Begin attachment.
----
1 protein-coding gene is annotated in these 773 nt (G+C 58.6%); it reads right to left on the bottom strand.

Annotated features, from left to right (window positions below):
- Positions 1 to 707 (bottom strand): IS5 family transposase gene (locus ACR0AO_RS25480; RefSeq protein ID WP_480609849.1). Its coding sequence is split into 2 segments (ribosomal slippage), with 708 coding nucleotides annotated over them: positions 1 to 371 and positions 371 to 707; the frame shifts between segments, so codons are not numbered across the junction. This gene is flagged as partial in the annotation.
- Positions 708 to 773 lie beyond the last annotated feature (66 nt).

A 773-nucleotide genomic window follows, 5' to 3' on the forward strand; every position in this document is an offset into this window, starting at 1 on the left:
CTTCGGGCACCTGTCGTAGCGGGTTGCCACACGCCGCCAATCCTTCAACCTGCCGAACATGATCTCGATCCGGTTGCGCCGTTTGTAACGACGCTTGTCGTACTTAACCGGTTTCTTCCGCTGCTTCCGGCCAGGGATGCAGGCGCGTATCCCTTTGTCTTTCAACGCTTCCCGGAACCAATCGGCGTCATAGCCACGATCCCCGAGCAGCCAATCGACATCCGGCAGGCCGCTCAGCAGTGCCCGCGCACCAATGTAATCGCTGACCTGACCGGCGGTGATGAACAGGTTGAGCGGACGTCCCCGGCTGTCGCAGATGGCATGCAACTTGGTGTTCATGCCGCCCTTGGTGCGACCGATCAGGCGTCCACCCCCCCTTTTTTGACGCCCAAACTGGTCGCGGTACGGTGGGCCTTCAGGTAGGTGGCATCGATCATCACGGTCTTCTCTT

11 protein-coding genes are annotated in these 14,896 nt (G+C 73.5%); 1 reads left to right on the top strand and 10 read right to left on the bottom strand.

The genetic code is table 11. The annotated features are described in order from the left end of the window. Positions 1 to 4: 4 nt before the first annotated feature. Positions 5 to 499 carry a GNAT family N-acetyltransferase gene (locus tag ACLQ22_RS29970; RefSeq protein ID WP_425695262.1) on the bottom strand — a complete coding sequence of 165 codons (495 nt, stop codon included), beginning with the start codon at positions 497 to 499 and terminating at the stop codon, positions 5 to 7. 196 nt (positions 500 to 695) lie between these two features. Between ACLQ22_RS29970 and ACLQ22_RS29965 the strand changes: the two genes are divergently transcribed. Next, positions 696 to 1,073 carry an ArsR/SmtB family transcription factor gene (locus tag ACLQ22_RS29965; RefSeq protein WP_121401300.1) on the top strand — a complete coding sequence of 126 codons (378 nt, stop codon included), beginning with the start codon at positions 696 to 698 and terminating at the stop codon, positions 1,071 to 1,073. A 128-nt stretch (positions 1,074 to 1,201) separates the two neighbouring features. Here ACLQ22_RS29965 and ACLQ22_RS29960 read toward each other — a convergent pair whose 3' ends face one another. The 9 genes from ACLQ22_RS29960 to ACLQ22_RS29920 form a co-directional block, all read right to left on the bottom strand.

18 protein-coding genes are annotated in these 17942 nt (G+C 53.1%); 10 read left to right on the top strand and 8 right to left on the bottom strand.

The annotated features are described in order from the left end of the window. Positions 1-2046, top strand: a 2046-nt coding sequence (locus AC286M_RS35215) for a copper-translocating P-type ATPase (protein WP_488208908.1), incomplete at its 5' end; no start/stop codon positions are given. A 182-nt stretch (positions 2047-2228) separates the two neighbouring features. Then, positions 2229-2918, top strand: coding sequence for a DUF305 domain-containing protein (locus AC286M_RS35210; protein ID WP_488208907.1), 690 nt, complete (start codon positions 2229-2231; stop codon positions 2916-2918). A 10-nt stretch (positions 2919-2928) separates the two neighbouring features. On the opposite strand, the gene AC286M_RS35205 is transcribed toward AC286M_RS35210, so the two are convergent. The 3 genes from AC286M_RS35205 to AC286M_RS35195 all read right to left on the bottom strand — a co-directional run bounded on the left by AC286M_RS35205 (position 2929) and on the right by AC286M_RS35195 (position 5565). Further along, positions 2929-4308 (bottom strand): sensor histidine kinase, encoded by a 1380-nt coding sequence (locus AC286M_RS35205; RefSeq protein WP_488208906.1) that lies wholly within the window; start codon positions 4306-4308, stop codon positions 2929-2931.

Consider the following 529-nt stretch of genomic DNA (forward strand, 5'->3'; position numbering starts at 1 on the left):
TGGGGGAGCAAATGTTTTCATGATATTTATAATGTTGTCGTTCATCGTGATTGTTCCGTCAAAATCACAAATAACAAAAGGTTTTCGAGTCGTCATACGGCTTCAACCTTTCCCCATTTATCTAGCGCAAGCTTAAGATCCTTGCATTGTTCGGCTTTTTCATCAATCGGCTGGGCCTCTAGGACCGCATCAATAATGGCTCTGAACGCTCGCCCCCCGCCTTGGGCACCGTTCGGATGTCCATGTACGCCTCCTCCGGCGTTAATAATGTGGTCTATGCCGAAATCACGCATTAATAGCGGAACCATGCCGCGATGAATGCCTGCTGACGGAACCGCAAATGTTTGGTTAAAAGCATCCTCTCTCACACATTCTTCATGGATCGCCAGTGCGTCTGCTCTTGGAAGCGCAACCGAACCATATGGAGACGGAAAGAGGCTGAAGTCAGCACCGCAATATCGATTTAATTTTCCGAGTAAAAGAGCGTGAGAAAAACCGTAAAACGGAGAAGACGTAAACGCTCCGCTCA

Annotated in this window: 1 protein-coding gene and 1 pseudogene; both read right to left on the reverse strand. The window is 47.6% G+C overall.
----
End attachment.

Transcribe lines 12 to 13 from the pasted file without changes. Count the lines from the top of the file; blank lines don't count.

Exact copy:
TGGGGGAGCAAATGTTTTCATGATATTTATAATGTTGTCGTTCATCGTGATTGTTCCGTCAAAATCACAAATAACAAAAGGTTTTCGAGTCGTCATACGGCTTCAACCTTTCCCCATTTATCTAGCGCAAGCTTAAGATCCTTGCATTGTTCGGCTTTTTCATCAATCGGCTGGGCCTCTAGGACCGCATCAATAATGGCTCTGAACGCTCGCCCCCCGCCTTGGGCACCGTTCGGATGTCCATGTACGCCTCCTCCGGCGTTAATAATGTGGTCTATGCCGAAATCACGCATTAATAGCGGAACCATGCCGCGATGAATGCCTGCTGACGGAACCGCAAATGTTTGGTTAAAAGCATCCTCTCTCACACATTCTTCATGGATCGCCAGTGCGTCTGCTCTTGGAAGCGCAACCGAACCATATGGAGACGGAAAGAGGCTGAAGTCAGCACCGCAATATCGATTTAATTTTCCGAGTAAAAGAGCGTGAGAAAAACCGTAAAACGGAGAAGACGTAAACGCTCCGCTCA

Annotated in this window: 1 protein-coding gene and 1 pseudogene; both read right to left on the reverse strand. The window is 47.6% G+C overall.